Thursday, May 1, 2014

Central Trust & Investment Co. v. SignalPoint Asset Management, LLC [1]

Opinion handed down February 25, 2014

I.        Facts and Holding

Troy Kennedy was a director and executive officer for Springfield Trust & Investment Company (“STC”) until Central Trust and Investment Company (“Central Trust”) purchased STC on November 20, 2009.[2] When Central Trust purchased STC, Kennedy left his job and formed his own corporation, ITI Financial Management, LLC (ITI).[3] While the sale was still being negotiated, Kennedy placed a list of clients and client information in a safety deposit box.[4]  Kennedy started soliciting Central Trust’s clients, and, as of six months later, 85 of ITI’s 90 customers were former customers of Central Trust.[5]

In February of 2010, Kennedy signed an agreement with SignalPoint Asset Management, LLC (SignalPoint) to be an Independent Advisor Representative.[6] All of Kennedy’s emails go through SignalPoint, and Kennedy tells his clients he is affiliated with SignalPoint.[7] The agreement states that Kennedy is an independent contractor of SignalPoint and has no right to bind SignalPoint.[8]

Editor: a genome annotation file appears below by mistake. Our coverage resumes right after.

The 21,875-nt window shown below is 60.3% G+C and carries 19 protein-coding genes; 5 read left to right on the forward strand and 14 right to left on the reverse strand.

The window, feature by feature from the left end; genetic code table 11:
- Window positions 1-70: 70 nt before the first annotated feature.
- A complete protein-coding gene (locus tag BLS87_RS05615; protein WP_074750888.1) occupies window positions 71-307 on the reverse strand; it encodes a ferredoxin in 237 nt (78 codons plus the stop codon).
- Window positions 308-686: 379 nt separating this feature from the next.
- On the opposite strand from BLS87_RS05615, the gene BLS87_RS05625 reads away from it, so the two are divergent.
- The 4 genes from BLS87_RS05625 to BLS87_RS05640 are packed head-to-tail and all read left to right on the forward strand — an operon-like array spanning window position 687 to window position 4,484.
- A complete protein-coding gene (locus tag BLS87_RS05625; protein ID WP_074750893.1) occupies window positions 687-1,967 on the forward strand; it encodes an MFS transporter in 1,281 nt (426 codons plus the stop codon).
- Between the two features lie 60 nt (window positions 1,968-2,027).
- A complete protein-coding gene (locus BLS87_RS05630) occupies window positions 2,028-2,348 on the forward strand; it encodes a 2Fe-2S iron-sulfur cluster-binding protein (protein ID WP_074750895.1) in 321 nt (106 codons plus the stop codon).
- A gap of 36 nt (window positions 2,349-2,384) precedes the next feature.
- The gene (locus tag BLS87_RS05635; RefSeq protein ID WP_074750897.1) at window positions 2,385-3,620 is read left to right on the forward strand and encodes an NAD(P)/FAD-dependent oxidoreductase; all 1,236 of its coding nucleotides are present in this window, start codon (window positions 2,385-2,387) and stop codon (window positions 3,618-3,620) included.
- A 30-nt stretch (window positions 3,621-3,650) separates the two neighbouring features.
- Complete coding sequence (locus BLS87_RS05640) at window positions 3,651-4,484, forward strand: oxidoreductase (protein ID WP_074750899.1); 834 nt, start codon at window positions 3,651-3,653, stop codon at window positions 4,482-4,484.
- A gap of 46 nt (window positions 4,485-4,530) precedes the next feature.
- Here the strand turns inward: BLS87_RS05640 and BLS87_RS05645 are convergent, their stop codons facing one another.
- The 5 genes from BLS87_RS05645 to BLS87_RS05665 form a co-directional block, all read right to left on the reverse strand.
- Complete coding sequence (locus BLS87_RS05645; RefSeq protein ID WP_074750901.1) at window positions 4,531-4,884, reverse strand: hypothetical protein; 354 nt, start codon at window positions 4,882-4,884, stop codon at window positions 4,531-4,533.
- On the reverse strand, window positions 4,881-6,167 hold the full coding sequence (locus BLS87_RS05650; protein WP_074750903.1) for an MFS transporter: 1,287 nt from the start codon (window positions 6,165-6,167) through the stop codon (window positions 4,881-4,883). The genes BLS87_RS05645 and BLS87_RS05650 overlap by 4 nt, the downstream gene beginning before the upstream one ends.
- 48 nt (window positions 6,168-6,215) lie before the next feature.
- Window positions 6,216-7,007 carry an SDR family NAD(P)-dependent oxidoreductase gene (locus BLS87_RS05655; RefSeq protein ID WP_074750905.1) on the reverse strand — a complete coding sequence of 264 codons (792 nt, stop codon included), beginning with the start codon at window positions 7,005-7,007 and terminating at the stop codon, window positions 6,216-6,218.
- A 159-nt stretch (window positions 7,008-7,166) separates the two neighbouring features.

Central Trust filed a petition against Kennedy, ITI, and SignalPoint alleging three claims: (1) misappropriation of trade secrets, (2) tortious interference with business relations, and (3) civil conspiracy.[9] SignalPoint filed for summary judgment for all three claims.[10]  The circuit court sustained SignalPoint’s motion, finding there was no genuine issue of material fact and that SignalPoint was entitled to judgment as a matter of law as to all three claims asserted against it.[11]  Central Trust appealed, and while the appeal was pending, dismissed the claims against Kennedy and ITI.[12]

The Court found there was no misappropriation by Signal Point and thus did not consider whether Central Trust’s client list was a trade secret.[13] The Court considered two different arguments.[14]  First, the Court considered whether SignalPoint itself misappropriated the client list.[15] SignalPoint denied ever receiving a copy of Central Trust’s client list from Kennedy and supported this assertion with an affidavit.[16]  Central Trust’s only support for a denial of this fact was Kennedy’s affidavit.[17]  However, Kennedy’s affidavit stated nothing about whether SignalPoint had ever been given the client list.[18]  Since SignalPoint did not have access to the client list, it could not have acquired, disclosed, or used it.[19]

The second argument the Court considered was whether SignalPoint was vicarious liable for Kennedy’s misappropriation.[20]  However, Central Trust did not plead the existence of a principal-agent or employer-employee relationship between Kennedy and SignalPoint.[21] While Kennedy signed an agreement with SignalPoint, the agreement specifically stated that Kennedy was an independent contract, disclaimed the existence of an employer-employee relationship, and stated the Kennedy had no right to bind SignalPoint by his actions.[22] Thus, the Court concluded that Kennedy’s actions could not be imputed to SignalPoint.[23]